Certainly, it was more normal than most of the things that had happened to him in his relatively short existence thus far.

Coffee readied, James just happened to glance at the calendar on the fridge door as he replaced the milk back inside. Circled in red pen was that day’s date and written in the rushed hand of a man who owed a report in the day he’d noted it down was the fact that his roommate (err, other roommate) was coming that day. Well, prospective roommate really – but James wasn’t about to get pernickety at that time of morning.

After wolfing down his breakfast and tidying up the mess that had been created by Alfie, James hurried himself out of his pyjamas and into the shower, determined to make himself look at least somewhat respectable for the arrival of the lady. He had gotten his hair cut the week prior, he remembered as he massaged shampoo into his scalp. It certainly didn’t feel like it. It was like a mop atop his head again – well, a short mop but you understand the disarrayed image I am trying to convey here, don’t you reader? – and sticking up at odd angles in direct contravention of any sort of brushing he did. This morning was no different. After drying his hair and pulling on a jumper, he did try to make it look alright but it seemed as though Potter 24/hr-bedhead was a curse he would always have to bear.

A knock on his front door broke all considerations of his appearance. James left his bedroom again and went through the ritual of unlocking everything before opening the door. There, on the doorstep, with a cup of tea in hand, was his landlady who lived below him. She smiled toothlessly and turned, indicating at the staircase which swept down to the front door of the building. James raised an eyebrow, unsure about what she was indicating. He stepped out, Alfie appearing from between his legs to bound ahead, and spotted a shadow of a person in the window.

“Expecting someone are we, Mr Potter?” She asked primly after taking a sip of her tea.

“Yes,” James blinked, suddenly feeling rather unsure – and certainly on the wrong foot. Alfie was already bounced up at the door, his tail wagging excitedly.

“Well, go and find out who it is, dear! I’ll put the kettle on!” She pushed past him with strength that belied her tiny frame and James shook his head before stepping further out into the hall in his polka-dot socks.

He half slipped down the stairs but made it to the door without injuring himself permanently. Rubbing his arm sourly where had connected with the wall on his way down, James unlocked this door too and then, finally, opened it out to the London day bleating by beyond the walls of the little house in Belgravia that he inhabited.

Alfie took it as an opportunity to make a daring escape, slipped from between James’s legs again and bounded out into the street, barking excitedly at the crisp, January air.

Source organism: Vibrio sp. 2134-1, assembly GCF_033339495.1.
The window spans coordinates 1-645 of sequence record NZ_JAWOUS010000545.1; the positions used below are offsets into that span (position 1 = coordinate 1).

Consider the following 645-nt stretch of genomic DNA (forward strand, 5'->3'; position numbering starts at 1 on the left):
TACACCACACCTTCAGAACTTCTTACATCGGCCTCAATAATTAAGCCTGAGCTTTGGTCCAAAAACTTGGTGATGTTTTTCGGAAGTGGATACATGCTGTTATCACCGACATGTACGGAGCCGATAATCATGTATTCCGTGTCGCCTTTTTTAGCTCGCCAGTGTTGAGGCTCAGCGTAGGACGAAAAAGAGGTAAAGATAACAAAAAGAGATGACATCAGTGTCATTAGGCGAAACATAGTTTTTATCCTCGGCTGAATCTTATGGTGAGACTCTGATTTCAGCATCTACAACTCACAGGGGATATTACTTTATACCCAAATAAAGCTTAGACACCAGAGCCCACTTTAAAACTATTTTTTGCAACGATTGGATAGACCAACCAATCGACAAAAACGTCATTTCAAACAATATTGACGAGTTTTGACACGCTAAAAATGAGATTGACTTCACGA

Clucking his tongue disapprovingly against his teeth, James inhaled and exhaled, telling himself that he didn’t need to worry about the mad creature he had living with him – that he needed to be more worried about the mad(der) old woman rifling through his cupboards in search of tea.

“Hello,” he said finally, offering a smile despite the weights on his mind. “Can I help you?”
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closed Re: Overcoming All I Don't Feel

Post by Sloane Ahmadi-Berkowitz on Mon Jan 23, 2017 4:38 am

Sloane tugged at her sleeves, trying to garner as much warmth from her coat as she could, still adjusting to the chill of the country. She had spent too much time in Portland, had come to enjoy a slightly more temperate winter, though New York had certainly prepared her for more biting colds. Still, she somehow suspected it wasn't the weather that had creeped into her bones and kept her shivering, but rather a lonely sense of uncertainty being so far from home.As independent as she was, her mission for being in England was not exactly an empowering one.

She was trying to keep her head level and her body calm. So quickly she could slip into anxiety, especially considering the fear-mongering that had surrounded her in her childhood. She had heard her entire life that women that travelled alone ended up dead, or worse, and despite her own successful experiences, this one somehow felt more nefarious. She kept reminding herself it was because of the dreary task at hand, that her mind was filling gaps. Taking care of Skyler's affairs did not affect her level of safety.

And yet, her eyes still widened and spine tightened as the door scuffled and suddenly opened, revealing a young, rather attractive, man in the doorway. She stared for a moment, suddenly frustrated with herself for somehow assuming this Mr Potter was going to be an older gentleman. It was a surprise (a pleasant one) that she had not prepared for.

Only a second must have happened because a furry creature suddenly darted from behind him and passed her, before she could do anything. She twirled back towards he man with wide eyes, worried she was somehow to blame, but he didn't seem too worried, instead addressing her. She willed her shoulders to relax, though she seemed caught in a tableau of surprise, as she said. "Hi. My name is Sloane. I'm here to look at the room?"
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closed Re: Overcoming All I Don't Feel

Post by James Potter on Mon Jan 23, 2017 7:33 pm